Today I am racing with my (very delayed) study for a test the day after tomorrow on Contemporary Philosophy, hence my previous post and, hopefully, my next few. So I was looking for a single book from which I could extract, in my typical “borderline plagiaristic way”, material enough for quick summary posts and a decent understanding. I was lucky to mention that to a colleague who had just bought a book that seemed to be exactly what I needed: “German Philosophy 1760-1860: The Legacy of Idealism“, by Terry Pinkard. I gave him a ride home, borrowed the book (a real physical one!) and came home, not eager to read it, I must admit, but enjoying the fact that I had a mission that could now be accomplished. Like I said, I am late, so I am doing this sort of speed reading, highlighting just the minimum and not even taking notes when I simply had to stop and write this post. The reason is: I saw evil. I saw evil on page 44.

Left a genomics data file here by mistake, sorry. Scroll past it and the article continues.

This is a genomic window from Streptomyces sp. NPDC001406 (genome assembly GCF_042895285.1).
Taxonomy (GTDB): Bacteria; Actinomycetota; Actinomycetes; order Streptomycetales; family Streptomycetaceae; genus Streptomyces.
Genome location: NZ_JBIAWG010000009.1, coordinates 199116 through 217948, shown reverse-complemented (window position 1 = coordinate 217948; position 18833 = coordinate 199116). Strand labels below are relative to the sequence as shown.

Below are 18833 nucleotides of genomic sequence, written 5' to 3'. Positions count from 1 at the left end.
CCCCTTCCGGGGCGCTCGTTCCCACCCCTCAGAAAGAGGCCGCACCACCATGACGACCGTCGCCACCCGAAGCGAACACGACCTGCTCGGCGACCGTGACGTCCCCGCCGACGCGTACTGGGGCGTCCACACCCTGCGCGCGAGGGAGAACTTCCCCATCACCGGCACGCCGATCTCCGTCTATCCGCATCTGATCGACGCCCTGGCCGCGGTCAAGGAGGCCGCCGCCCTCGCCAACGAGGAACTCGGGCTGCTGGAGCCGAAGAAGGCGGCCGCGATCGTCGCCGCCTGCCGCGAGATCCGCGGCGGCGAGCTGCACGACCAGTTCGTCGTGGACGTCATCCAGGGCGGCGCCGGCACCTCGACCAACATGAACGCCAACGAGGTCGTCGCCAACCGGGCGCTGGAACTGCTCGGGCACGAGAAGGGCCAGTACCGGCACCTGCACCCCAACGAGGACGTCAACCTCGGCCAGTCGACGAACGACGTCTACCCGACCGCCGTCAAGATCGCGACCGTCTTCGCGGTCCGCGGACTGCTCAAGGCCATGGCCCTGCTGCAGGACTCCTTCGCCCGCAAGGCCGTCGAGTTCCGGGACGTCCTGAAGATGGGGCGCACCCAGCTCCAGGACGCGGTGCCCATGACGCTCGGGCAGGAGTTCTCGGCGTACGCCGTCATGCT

Historical modernity and modern philosophy are not in sync. The former begins at that great confluence of inventions, conquests, and discoveries that characterize the second half of the 15th century, most importantly, Gutenberg’s press, the fall of Constantinople, and the discovery of America; the latter begins only in the 17th century with Bacon, Hobbes and Descartes. The Renaissance humanism of the 15th and 16th centuries, as well as the Protestant Reformation can be regarded only as a transitional period leading to modern philosophy proper in the 17th and 18th centuries. After Kant dies (1804), we can say that reason has failed, and that the foundations of the irrationality so pervasive today begin. It is that period of growing irrationality from Kant to after the Great Wars that we will call here contemporary philosophy; the period after that, you can give it the name you want.